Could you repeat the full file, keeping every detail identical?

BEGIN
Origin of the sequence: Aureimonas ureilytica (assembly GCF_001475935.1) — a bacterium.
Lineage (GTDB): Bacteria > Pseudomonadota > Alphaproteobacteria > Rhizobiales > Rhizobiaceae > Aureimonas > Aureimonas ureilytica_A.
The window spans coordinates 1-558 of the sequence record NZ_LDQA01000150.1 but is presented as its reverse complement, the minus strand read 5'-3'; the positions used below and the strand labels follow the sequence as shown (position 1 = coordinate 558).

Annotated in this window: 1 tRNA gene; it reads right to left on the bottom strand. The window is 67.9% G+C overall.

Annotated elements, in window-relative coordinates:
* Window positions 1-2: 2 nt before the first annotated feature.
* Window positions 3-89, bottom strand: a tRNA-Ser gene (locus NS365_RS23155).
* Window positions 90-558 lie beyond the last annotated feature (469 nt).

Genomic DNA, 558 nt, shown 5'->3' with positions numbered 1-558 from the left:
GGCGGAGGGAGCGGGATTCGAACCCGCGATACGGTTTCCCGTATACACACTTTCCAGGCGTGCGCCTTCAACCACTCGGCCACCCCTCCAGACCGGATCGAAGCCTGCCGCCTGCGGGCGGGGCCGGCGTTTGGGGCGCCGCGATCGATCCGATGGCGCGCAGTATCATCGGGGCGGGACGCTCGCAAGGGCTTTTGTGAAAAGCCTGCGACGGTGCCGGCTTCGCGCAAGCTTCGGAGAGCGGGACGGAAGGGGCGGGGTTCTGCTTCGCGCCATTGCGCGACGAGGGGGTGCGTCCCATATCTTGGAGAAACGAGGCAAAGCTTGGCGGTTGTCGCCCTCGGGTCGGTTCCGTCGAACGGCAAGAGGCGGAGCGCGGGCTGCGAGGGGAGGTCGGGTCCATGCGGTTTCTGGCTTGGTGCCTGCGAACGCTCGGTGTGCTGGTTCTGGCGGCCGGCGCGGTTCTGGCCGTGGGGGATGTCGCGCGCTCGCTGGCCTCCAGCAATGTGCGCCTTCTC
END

Origin of the sequence: Aureimonas ureilytica (assembly GCF_001475935.1) — a bacterium.
Lineage (GTDB): Bacteria > Pseudomonadota > Alphaproteobacteria > Rhizobiales > Rhizobiaceae > Aureimonas > Aureimonas ureilytica_A.
The window spans coordinates 1-558 of the sequence record NZ_LDQA01000150.1 but is presented as its reverse complement, the minus strand read 5'-3'; the positions used below and the strand labels follow the sequence as shown (position 1 = coordinate 558).

Annotated in this window: 1 tRNA gene; it reads right to left on the bottom strand. The window is 67.9% G+C overall.

Annotated elements, in window-relative coordinates:
* Window positions 1-2: 2 nt before the first annotated feature.
* Window positions 3-89, bottom strand: a tRNA-Ser gene (locus NS365_RS23155).
* Window positions 90-558 lie beyond the last annotated feature (469 nt).

Genomic DNA, 558 nt, shown 5'->3' with positions numbered 1-558 from the left:
GGCGGAGGGAGCGGGATTCGAACCCGCGATACGGTTTCCCGTATACACACTTTCCAGGCGTGCGCCTTCAACCACTCGGCCACCCCTCCAGACCGGATCGAAGCCTGCCGCCTGCGGGCGGGGCCGGCGTTTGGGGCGCCGCGATCGATCCGATGGCGCGCAGTATCATCGGGGCGGGACGCTCGCAAGGGCTTTTGTGAAAAGCCTGCGACGGTGCCGGCTTCGCGCAAGCTTCGGAGAGCGGGACGGAAGGGGCGGGGTTCTGCTTCGCGCCATTGCGCGACGAGGGGGTGCGTCCCATATCTTGGAGAAACGAGGCAAAGCTTGGCGGTTGTCGCCCTCGGGTCGGTTCCGTCGAACGGCAAGAGGCGGAGCGCGGGCTGCGAGGGGAGGTCGGGTCCATGCGGTTTCTGGCTTGGTGCCTGCGAACGCTCGGTGTGCTGGTTCTGGCGGCCGGCGCGGTTCTGGCCGTGGGGGATGTCGCGCGCTCGCTGGCCTCCAGCAATGTGCGCCTTCTC